August 20, 2019 Articles

Navigating Liability Complaints Related to Automated Vehicles

Addressing design complaints about vehicle automation requires a robust assessment of the underlying scientific evidence.

By John L. Campbell

Driver-assistance systems have evolved from aiding the driver in very specific situations (e.g., electronic stability control) to supporting a broader range of driving tasks (e.g., adaptive cruise control and lane-keeping systems) and even to conditional automation (e.g., driverless shuttles and sustained highway driving). While recent demonstrations of automated vehicles (AVs) support the possibility that even conditional automation can provide safety benefits compared to fully manual driving, many driver behavior challenges remain. For example, while automated vehicle designers may assume that drivers will trust and understand these vehicles and perform their allocated monitoring roles, recent on-road incidents involving fatalities (in Florida, Arizona, and California) have undercut such assumptions and remind us that AVs can change the nature of driving in unanticipated and complex ways.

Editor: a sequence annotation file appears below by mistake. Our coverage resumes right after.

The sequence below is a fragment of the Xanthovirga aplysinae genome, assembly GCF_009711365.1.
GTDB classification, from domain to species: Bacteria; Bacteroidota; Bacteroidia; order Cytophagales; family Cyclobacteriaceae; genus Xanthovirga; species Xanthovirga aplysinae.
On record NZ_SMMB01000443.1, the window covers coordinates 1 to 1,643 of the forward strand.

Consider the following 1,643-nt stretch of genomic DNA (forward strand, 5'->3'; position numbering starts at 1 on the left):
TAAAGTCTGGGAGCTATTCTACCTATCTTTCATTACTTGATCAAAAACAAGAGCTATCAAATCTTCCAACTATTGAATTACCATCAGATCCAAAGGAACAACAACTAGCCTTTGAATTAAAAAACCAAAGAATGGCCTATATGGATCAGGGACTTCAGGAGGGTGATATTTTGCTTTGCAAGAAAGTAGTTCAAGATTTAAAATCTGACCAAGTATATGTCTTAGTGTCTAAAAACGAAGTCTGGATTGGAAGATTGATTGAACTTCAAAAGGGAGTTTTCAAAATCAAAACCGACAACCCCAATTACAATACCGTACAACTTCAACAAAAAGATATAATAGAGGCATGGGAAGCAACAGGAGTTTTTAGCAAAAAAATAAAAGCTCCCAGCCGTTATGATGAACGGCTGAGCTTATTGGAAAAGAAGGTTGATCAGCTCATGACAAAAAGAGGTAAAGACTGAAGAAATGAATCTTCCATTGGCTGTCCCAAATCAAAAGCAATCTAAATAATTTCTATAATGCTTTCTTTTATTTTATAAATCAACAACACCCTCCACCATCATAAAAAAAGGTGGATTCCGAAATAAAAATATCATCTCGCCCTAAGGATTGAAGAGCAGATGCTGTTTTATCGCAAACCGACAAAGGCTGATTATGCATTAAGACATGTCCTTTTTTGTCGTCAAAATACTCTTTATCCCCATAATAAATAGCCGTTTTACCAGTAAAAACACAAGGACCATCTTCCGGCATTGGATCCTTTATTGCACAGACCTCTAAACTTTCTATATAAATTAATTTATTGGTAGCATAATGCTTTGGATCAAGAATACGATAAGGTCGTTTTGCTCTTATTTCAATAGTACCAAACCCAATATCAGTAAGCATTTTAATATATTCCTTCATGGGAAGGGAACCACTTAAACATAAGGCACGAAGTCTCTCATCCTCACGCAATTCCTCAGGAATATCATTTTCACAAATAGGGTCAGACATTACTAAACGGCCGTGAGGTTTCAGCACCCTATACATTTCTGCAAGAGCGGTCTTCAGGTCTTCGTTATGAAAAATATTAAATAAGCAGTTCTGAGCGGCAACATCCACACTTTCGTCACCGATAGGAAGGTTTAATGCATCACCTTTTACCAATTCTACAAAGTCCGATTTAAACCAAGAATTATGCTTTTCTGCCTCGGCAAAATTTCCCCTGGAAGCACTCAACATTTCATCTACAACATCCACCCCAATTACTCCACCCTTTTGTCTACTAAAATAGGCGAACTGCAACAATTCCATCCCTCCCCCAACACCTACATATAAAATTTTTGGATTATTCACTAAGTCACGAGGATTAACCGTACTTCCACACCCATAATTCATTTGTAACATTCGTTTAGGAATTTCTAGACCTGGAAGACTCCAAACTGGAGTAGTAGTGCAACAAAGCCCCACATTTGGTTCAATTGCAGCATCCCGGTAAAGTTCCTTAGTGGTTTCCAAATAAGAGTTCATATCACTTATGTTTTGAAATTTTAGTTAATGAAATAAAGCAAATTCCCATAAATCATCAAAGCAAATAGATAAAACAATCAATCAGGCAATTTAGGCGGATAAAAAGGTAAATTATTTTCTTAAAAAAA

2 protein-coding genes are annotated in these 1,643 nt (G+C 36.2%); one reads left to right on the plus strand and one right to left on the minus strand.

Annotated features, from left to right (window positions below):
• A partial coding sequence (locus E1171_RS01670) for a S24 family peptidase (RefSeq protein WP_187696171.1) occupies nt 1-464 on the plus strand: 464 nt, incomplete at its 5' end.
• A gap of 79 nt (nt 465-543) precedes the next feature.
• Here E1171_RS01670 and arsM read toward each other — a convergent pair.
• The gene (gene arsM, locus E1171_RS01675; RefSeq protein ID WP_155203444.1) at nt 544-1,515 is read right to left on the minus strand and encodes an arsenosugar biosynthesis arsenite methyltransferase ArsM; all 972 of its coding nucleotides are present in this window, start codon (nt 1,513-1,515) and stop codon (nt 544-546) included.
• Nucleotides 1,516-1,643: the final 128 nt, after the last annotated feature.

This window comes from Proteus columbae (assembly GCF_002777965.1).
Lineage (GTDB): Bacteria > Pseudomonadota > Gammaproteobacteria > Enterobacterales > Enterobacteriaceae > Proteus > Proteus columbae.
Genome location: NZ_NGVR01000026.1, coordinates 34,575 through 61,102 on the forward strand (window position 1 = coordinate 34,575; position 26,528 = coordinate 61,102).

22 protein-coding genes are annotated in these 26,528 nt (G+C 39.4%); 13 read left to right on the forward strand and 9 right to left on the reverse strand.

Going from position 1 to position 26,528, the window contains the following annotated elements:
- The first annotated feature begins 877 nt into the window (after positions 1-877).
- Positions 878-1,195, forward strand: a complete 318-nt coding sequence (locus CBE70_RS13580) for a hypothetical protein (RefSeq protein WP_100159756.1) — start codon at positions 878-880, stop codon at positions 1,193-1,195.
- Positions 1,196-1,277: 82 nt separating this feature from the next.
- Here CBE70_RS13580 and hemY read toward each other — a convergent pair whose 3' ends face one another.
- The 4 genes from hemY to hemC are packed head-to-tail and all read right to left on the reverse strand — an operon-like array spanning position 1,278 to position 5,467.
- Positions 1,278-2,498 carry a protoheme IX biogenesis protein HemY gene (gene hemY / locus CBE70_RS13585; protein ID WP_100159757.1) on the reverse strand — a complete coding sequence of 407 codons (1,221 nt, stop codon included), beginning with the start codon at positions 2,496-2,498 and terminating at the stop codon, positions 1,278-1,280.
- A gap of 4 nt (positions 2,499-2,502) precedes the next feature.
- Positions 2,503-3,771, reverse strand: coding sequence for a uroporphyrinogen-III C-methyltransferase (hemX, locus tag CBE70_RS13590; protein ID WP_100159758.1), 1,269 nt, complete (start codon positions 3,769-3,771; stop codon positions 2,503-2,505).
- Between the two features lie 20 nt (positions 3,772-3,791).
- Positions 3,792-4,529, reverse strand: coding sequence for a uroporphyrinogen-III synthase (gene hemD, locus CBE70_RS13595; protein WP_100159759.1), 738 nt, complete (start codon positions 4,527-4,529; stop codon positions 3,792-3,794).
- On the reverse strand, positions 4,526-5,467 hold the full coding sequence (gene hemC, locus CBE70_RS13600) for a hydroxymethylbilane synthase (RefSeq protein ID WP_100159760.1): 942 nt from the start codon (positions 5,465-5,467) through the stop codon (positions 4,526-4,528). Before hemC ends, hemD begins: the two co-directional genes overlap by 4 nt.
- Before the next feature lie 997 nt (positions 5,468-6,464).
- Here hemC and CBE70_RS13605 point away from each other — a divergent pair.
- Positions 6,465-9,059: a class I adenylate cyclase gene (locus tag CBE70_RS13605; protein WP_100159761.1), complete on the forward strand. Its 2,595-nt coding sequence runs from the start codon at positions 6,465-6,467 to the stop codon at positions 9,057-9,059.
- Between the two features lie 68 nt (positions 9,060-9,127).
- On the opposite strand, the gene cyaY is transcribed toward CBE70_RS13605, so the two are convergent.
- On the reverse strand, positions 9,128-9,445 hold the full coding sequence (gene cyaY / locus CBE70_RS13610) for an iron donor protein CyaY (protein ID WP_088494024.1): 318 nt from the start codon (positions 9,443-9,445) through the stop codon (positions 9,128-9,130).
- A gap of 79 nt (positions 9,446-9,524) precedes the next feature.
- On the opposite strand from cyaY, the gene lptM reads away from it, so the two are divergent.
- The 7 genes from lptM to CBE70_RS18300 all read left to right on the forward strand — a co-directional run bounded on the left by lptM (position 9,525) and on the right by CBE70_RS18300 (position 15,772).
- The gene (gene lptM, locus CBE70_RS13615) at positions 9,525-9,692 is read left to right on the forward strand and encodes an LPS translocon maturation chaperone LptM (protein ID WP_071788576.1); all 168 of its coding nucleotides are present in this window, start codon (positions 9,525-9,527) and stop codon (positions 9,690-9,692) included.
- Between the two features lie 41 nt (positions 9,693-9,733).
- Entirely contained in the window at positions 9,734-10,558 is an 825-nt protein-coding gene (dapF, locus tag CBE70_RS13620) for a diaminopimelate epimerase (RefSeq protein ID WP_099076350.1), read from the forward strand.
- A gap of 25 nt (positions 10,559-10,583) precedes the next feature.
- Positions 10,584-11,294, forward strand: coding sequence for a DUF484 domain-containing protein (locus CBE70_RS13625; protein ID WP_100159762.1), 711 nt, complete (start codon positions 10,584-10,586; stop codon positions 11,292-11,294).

Surveys on driver acceptance of AVs conducted in the wake of these incidents suggest that the public’s tolerance for crashes and fatalities in AVs is much lower than that for manual driving (see, e.g., AAA, 2018). This intolerance highlights the importance of preparing for the inevitable litigation that will follow the broader implementation of AVs on our streets and highways.

Against this backdrop, it is important to examine not only driver behavior challenges relating to AVs that might be the basis for products liability lawsuits but also strategies to use when reviewing scientific research to respond to those claims.

Human Factors: Challenges Associated with AVs

If you litigate automotive claims involving human factors or driver behavior, you are likely familiar with topics such as perception-reaction time, design of warning information, driver distraction, and the effects of aging on driver performance. While such topics will remain important as long as drivers are behind the wheel, they may be overshadowed by an emerging set of human factors challenges and driver behavior challenges introduced by vehicle automation. Central to these emerging challenges is that partial automation (i.e., anything short of a Level 5 driving automation system that can independently drive the vehicle under all conditions) is imperfect and can act and fail in unpredictable ways and at unpredictable times. Partial automation can lead to expectation mismatches that result in drivers undertrusting or overtrusting the system, misunderstanding how the automation operates, or not knowing “who’s in charge” at a given point in time. Such mismatches can lead to driver errors and contribute to crashes. These new challenges are summarized below.

Human Factors: Trust in Automation

A driver’s confidence in the vehicle’s ability to perform all or part of the driving task and willingness to rely on information provided by the AV are crucial to vehicle performance and safety.